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James Barry (11 October 1741 – 22 February 1806) was an Irish painter, best remembered for his six-part series of paintings entitled The Progress of Human Culture in the Great Room of the Royal Society of Arts in London. Because of his determination to create art according to his own principles rather than those of his patrons, he is also noted for being one of the earliest romantic painters working in Britain, though as an artist few rated him highly until the fully comprehensive 1983 exhibition at the Tate Gallery led to a reassessment of this "notoriously belligerent personality", who emerges as one of the most important Irish Neoclassical artists. He was also a profound influence on William Blake.

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Artist as subject

Film and audio

King Lear Weeping over the Dead Body of Cordelia by James Barry

RSC actor, Greg Hicks reflects on the complexities of Shakespeare's tragic hero and how the artist has explored these ...

King Lear Weeping over the Dead Body of Cordelia by James Barry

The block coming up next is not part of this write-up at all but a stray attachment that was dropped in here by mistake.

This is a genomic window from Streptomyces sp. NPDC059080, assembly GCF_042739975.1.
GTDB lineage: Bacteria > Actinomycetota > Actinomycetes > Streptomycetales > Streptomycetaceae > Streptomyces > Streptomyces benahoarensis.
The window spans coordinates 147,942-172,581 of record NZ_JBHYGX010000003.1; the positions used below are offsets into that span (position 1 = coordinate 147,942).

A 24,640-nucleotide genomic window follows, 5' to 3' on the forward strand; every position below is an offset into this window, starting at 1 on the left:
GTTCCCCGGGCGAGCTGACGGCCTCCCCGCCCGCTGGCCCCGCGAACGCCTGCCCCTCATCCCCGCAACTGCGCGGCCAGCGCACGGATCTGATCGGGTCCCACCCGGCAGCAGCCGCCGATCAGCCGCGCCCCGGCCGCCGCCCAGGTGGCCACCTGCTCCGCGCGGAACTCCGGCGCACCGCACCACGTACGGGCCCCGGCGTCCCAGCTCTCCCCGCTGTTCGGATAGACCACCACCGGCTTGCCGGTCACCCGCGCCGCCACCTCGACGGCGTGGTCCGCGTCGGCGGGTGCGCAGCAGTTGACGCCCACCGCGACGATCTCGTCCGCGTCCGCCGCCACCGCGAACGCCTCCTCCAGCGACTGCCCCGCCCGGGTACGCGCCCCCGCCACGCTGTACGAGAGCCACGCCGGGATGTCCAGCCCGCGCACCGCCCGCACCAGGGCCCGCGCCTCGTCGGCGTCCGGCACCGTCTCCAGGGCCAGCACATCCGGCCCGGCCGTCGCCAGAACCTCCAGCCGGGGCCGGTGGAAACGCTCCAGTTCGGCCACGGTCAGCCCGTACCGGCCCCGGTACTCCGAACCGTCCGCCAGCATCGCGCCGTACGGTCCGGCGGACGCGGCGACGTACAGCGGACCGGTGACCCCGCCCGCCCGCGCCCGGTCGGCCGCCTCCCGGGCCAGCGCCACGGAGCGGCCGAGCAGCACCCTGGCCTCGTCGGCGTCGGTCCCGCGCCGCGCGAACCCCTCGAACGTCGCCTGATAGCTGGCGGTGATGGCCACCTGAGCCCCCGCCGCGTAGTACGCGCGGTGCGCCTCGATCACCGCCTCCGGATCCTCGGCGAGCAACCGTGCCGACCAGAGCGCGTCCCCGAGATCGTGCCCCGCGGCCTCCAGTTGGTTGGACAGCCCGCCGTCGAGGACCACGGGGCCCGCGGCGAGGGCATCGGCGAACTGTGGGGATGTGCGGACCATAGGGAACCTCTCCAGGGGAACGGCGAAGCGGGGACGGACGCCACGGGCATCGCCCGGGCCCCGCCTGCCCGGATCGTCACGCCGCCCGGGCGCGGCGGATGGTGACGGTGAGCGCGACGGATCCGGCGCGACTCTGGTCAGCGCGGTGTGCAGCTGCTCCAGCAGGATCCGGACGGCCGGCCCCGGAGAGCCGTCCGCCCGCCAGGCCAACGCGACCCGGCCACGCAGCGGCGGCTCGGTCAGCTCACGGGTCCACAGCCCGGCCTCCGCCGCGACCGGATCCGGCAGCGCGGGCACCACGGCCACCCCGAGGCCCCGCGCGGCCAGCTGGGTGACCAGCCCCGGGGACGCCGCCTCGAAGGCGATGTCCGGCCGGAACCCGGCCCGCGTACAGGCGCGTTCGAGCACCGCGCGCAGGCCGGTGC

Tate curator, Tim Batchelor, talks about composition and the visual storytelling that appear in this picture.


Art Term


Neoclassicism was a particularly pure form of classicism that emerged from about 1750

Art Term


Term in use by the early nineteenth century to describe the movement in art and literature distinguished by a new ...

Tate Papers

William Blake’s 1809 Exhibition

David Blayney Brown and Martin Myrone

This paper introduces the 1809 London exhibition that William Blake organised of his own works, exploring its high ambition and ...

Tate Papers

An Alternative National Gallery: Blake’s 1809 Exhibition and the Attack on Evangelical Culture

Susan Matthews

This essay suggests that Blake’s 1809 exhibition was haunted by the memory of the Irish painter James Barry (1741 ...

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